A medial view of the La Sportiva Jackal II BOA.

La Sportiva Jackal II BOA Outsole

The La Sportiva Jackal II BOA outsole is visually unchanged from the original La Sportiva Jackal with the same diamond and rectangular lug patterns and spacing, but the lugs are slightly deeper at 3.5 millimeters depth versus 3 millimeters.

I appreciate the retention of the Impact Brake System and how it eases the heel-toe transition with downhills and speed changes over flat ground. Cutouts in the outsole further decrease a bit of weight and allow for effective contouring of the foot over the trail features. The shoe performs a bit better in the sandy-rubble-over-hardpack that is so common to our climbs and descents in the Rocky Mountains, but it’s not enough of a change to be really ground-braking.

They’re still not aggressive enough to cross over into true mud/snow shoes, so for me, they’re squarely in the three-season realm and function best if it’s not exceptionally muddy. However, they are a true trail and mountain running shoe versus a chunkier hiking shoe, which is something I think La Sportiva differentiates between really well in their trail and mountain adventuring footwear line.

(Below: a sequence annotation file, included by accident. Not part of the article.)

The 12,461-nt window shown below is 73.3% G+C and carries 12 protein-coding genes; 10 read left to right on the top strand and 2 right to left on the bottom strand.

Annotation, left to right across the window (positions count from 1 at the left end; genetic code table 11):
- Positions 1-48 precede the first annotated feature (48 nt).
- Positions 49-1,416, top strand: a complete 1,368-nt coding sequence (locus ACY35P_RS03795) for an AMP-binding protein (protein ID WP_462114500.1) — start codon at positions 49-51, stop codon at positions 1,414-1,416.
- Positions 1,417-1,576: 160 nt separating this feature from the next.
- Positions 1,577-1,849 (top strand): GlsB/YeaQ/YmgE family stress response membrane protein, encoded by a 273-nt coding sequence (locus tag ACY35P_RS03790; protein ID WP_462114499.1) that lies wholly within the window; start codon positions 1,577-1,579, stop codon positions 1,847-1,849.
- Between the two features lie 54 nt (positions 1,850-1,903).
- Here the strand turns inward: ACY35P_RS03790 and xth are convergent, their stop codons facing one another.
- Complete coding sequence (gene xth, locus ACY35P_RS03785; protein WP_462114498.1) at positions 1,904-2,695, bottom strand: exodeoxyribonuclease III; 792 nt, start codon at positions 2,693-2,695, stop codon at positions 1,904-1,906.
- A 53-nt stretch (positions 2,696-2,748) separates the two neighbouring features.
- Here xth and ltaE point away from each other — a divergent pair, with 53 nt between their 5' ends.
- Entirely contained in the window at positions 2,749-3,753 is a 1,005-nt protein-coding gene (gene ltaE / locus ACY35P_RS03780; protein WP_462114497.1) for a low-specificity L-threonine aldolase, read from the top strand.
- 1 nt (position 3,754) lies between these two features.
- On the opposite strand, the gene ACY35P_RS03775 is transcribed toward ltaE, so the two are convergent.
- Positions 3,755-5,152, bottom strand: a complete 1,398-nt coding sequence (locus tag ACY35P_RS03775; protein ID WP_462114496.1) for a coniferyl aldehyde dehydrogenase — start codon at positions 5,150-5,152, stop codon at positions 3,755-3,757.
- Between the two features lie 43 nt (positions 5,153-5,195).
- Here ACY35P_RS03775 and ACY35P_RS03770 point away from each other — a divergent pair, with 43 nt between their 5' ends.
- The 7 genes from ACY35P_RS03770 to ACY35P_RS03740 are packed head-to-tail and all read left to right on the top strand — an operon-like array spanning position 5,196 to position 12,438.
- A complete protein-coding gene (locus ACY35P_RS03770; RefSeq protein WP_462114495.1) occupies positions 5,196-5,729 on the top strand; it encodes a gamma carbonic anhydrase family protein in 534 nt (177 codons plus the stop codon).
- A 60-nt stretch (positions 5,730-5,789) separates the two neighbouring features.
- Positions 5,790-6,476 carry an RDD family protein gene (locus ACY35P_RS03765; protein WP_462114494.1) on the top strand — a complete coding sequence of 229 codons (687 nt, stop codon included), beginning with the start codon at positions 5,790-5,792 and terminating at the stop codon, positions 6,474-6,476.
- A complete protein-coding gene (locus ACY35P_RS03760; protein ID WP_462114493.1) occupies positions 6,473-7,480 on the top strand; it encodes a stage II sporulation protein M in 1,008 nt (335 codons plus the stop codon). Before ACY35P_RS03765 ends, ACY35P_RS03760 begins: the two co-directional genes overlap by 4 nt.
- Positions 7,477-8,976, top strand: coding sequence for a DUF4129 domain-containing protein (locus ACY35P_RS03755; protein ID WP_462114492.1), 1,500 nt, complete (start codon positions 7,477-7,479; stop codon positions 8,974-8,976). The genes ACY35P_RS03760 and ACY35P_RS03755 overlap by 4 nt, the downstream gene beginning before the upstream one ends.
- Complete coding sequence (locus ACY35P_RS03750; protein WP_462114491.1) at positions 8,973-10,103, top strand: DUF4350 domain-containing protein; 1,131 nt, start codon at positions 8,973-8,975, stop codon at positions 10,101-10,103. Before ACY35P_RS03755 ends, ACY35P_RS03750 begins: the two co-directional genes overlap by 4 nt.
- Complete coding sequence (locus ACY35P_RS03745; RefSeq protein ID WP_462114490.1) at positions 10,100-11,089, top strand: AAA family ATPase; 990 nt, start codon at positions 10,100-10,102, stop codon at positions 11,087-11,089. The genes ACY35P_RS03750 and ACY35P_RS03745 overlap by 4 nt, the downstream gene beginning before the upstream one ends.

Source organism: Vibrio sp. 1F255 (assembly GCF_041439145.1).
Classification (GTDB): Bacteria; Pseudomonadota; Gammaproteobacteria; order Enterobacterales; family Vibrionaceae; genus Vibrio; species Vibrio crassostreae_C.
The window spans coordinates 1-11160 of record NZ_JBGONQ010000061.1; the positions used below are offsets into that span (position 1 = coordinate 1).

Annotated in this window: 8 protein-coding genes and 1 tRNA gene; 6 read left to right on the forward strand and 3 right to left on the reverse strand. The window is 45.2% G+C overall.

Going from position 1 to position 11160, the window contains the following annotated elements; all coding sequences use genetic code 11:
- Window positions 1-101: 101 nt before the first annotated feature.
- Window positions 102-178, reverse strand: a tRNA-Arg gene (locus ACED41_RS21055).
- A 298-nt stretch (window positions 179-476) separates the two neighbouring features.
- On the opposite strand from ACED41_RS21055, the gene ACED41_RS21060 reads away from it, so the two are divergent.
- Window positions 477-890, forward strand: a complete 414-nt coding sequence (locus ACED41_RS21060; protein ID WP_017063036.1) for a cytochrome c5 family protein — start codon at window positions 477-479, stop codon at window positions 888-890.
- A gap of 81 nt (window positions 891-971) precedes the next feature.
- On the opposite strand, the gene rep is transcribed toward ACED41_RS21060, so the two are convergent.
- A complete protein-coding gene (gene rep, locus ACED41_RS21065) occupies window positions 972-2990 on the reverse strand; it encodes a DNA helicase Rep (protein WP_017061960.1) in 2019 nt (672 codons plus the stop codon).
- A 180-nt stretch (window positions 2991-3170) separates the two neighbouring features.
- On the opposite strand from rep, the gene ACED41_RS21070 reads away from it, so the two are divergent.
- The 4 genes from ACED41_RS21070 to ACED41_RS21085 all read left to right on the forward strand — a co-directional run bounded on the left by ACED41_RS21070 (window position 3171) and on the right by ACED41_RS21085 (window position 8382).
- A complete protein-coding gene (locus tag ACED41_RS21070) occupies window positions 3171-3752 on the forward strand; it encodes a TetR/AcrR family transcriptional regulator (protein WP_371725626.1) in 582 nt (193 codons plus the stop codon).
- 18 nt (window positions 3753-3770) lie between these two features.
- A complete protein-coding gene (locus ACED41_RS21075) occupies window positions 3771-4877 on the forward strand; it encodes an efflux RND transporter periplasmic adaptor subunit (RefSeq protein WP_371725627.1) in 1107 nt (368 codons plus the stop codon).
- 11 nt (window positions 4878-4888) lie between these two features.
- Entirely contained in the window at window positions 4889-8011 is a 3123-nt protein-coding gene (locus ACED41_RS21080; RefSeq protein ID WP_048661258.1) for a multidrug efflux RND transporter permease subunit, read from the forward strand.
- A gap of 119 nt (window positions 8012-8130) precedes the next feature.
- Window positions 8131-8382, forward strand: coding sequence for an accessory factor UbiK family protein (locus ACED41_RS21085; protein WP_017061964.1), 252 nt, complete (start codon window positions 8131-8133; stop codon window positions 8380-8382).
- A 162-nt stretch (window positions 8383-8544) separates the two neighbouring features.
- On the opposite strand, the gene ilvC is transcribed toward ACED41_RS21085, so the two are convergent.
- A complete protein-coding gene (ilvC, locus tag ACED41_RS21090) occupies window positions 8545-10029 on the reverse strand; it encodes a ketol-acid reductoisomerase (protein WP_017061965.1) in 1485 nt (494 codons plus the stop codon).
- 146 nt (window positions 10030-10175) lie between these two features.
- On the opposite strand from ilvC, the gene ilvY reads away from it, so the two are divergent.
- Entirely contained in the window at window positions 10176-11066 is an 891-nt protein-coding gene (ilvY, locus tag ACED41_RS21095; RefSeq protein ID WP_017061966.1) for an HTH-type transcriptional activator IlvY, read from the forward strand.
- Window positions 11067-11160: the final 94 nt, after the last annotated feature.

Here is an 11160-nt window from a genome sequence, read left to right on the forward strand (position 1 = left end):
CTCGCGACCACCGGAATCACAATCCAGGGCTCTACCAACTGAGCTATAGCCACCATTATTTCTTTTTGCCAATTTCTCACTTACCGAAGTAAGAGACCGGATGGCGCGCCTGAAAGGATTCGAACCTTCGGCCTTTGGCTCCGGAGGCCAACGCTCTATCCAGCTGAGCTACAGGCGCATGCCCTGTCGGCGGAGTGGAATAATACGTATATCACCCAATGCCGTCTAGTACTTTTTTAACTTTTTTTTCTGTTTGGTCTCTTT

There is, however, one very impactful change to the outsole for the La Sportiva Jackal II BOA specifically. Instead of the FriXion Red outsole compound used on the La Sportiva Jackal and La Sportiva Jackal II, the La Sportiva Akasha and La Sportiva Akasha II — see our La Sportiva Akasha II review — and others, the brand pulled out the big sticky traction guns for the La Sportiva Jackal II BOA with the FriXion White compound.

Though this outsole is also present on the La Sportiva Ultra Raptor II and the La Sportiva Mutant, I’m not sure that I’ve tested a stickier-acting outsole on a trail running shoe considering how it responds in conjunction with flexible midsole of the Jackal BOA II. It’s pretty incredible to have this kind of traction while scrambling over talus and working up a bouldery incline. These shoes let my feet mold to the surface and give me a great boost in spider-like confidence on slabs, boulders, rocky descents, and hands-on sections.

But, I’ve also never caught my foot on rocks and roots as many times as I have in these particular shoes. When you catch a toe or scuff a lug enjoying the “speedy performance vibe” these shoes give off, be prepared for “all hamstrings and piriformis muscles on deck” moments, or just give in and slide into home plate as I’ve needed to do a few too many times recently and only in these shoes.